Not surprisingly, General Semantics has much to offer in the way of helping you to make better choices and to reduce the stress and regret that often accompanies decision making. And, again, not surprisingly, these come from the simplest of GS principles. Given this basic model of choice making and its accompanying stress and regret, here follow a few suggestions for making choices the General Semantics way.
Avoid Signal Reactions
In General Semantics an important distinction is made between delayed and undelayed (immediate) reactions. Surely, there are times when you have to make a decision immediately and instinctively. You don’t want to delay your choices while you debate the kind of snake hissing at you. Best you get out of the way as fast as possible. But, in the vast majority of cases, there is at least some time for delayed reactions that enable you to think the situation through and to identify some possible choices and their relative merits.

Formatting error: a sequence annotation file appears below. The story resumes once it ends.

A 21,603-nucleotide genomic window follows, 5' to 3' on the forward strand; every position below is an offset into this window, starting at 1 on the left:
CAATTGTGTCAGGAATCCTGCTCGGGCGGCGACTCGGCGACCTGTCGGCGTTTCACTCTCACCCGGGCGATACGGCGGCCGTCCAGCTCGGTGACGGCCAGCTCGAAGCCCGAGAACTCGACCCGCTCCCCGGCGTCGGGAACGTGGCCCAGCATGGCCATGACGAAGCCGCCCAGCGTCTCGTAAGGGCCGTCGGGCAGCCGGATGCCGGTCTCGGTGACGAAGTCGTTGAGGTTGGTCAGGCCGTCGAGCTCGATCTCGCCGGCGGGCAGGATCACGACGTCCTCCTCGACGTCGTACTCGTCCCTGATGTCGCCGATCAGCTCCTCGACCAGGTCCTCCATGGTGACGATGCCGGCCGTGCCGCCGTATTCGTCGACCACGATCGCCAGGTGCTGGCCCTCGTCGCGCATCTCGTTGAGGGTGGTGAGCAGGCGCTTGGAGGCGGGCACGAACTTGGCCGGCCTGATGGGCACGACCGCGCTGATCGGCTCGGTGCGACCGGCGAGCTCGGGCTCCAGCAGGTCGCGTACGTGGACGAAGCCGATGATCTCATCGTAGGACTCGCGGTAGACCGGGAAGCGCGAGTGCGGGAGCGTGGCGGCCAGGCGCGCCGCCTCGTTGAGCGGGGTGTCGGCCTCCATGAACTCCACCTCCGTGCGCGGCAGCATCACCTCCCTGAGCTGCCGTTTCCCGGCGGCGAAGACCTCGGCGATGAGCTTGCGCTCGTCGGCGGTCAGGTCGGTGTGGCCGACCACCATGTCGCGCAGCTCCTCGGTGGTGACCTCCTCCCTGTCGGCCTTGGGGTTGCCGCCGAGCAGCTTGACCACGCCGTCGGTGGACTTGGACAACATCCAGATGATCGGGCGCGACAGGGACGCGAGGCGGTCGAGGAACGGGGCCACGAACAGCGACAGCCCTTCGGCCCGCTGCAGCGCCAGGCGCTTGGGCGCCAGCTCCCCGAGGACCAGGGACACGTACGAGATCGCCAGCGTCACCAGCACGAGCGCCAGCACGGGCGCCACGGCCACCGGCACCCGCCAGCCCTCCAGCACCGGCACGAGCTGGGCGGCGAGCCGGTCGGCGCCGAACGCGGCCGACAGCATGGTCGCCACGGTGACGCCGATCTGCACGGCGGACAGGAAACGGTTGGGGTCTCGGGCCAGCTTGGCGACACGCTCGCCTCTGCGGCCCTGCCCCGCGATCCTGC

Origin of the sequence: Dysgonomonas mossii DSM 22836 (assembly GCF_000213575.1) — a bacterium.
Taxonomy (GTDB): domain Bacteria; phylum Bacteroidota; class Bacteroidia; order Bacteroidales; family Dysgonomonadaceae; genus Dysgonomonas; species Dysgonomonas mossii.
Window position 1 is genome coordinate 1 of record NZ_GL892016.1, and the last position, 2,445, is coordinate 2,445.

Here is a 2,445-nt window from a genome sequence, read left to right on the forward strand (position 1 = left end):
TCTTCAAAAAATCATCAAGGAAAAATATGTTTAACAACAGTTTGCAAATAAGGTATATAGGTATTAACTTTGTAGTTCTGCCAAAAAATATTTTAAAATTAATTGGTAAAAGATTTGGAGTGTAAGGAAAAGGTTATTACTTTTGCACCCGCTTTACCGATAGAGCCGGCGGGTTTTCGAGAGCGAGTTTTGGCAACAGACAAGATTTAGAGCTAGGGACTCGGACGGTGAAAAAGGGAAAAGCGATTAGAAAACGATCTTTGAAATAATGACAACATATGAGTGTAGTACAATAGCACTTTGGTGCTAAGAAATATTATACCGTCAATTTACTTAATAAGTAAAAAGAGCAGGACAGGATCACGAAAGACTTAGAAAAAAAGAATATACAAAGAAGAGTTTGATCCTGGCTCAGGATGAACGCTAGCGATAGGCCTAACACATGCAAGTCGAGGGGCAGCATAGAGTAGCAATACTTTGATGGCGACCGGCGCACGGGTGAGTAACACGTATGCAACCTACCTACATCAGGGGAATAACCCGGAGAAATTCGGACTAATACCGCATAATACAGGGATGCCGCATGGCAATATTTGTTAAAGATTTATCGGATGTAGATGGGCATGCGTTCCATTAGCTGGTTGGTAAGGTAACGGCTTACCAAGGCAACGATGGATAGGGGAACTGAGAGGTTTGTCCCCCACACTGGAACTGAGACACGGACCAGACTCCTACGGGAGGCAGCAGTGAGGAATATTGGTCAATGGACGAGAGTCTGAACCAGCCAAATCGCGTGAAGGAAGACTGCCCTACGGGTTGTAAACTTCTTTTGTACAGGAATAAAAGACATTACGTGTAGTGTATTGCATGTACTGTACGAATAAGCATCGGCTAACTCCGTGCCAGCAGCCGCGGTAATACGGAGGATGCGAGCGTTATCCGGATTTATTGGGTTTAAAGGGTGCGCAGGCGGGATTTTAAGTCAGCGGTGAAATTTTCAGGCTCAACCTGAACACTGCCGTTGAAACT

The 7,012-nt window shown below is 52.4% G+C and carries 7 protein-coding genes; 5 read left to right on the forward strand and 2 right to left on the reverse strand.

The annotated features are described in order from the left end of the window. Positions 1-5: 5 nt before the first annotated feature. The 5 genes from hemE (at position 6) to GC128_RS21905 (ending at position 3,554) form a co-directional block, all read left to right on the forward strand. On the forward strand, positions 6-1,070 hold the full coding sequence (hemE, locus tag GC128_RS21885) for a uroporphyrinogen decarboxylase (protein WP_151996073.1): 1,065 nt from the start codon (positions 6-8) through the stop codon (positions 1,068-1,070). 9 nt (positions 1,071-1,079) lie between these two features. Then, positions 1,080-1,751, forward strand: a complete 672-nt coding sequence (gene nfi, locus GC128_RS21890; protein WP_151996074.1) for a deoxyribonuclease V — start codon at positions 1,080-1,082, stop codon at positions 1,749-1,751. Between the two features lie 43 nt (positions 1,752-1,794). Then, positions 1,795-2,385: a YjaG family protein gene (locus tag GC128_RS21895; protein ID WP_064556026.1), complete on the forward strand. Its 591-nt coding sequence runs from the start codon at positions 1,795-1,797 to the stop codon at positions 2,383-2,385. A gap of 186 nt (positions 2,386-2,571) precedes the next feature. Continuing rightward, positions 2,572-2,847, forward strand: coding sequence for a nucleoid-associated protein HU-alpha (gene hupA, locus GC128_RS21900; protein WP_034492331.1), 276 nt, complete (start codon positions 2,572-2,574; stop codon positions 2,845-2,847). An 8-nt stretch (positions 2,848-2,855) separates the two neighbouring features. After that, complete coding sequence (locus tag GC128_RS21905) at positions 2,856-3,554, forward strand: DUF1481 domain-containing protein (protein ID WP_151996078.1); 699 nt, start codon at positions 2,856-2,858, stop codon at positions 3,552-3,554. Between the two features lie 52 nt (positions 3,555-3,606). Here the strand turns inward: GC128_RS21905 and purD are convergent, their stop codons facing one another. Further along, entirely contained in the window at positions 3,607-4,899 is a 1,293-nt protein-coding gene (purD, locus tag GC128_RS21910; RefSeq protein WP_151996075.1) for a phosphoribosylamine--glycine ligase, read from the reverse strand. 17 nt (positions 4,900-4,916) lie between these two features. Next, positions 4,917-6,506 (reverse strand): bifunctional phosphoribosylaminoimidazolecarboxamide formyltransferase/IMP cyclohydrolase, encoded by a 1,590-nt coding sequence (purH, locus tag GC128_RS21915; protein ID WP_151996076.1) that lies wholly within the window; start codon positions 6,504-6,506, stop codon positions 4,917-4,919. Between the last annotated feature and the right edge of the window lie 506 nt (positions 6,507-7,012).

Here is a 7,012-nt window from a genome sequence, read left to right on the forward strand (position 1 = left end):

A cost-benefits analysis where you identify each possible choice and its advantages and disadvantages will likely prove helpful. In some cases, a weighted cost-benefits analysis might be needed where each advantage and each disadvantage is given a weight relative to all other items. After all, not all advantages are equally advantageous.
Another useful technique is the 10/10/10 strategy (Welch & Welch, 2010). With this strategy you visualize what your choice would look like in 10 minutes, in 10 months, and in 10 years. This strategy forces you to consider both short-term and long-term effects of your choice and to see your choice from different time perspectives.